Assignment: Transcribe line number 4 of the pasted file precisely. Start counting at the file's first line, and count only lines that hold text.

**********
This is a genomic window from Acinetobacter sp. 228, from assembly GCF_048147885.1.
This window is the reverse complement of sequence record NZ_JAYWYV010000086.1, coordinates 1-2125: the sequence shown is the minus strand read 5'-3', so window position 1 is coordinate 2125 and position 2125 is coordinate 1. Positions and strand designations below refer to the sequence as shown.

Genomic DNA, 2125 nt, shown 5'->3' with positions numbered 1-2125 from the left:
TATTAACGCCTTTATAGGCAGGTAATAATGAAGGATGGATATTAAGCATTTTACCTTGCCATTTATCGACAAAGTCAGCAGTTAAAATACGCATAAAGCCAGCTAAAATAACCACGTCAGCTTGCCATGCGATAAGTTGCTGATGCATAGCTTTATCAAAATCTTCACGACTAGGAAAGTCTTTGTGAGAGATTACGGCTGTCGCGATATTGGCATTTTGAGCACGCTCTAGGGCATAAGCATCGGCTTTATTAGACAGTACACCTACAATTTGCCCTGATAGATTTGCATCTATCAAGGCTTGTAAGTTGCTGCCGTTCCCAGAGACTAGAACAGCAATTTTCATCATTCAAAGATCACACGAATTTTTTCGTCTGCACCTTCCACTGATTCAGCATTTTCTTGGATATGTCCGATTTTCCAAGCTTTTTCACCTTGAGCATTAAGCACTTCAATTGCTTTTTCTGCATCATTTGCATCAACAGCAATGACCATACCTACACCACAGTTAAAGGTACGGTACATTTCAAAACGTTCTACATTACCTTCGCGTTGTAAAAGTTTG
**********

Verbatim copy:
TATTAACGCCTTTATAGGCAGGTAATAATGAAGGATGGATATTAAGCATTTTACCTTGCCATTTATCGACAAAGTCAGCAGTTAAAATACGCATAAAGCCAGCTAAAATAACCACGTCAGCTTGCCATGCGATAAGTTGCTGATGCATAGCTTTATCAAAATCTTCACGACTAGGAAAGTCTTTGTGAGAGATTACGGCTGTCGCGATATTGGCATTTTGAGCACGCTCTAGGGCATAAGCATCGGCTTTATTAGACAGTACACCTACAATTTGCCCTGATAGATTTGCATCTATCAAGGCTTGTAAGTTGCTGCCGTTCCCAGAGACTAGAACAGCAATTTTCATCATTCAAAGATCACACGAATTTTTTCGTCTGCACCTTCCACTGATTCAGCATTTTCTTGGATATGTCCGATTTTCCAAGCTTTTTCACCTTGAGCATTAAGCACTTCAATTGCTTTTTCTGCATCATTTGCATCAACAGCAATGACCATACCTACACCACAGTTAAAGGTACGGTACATTTCAAAACGTTCTACATTACCTTCGCGTTGTAAAAGTTTG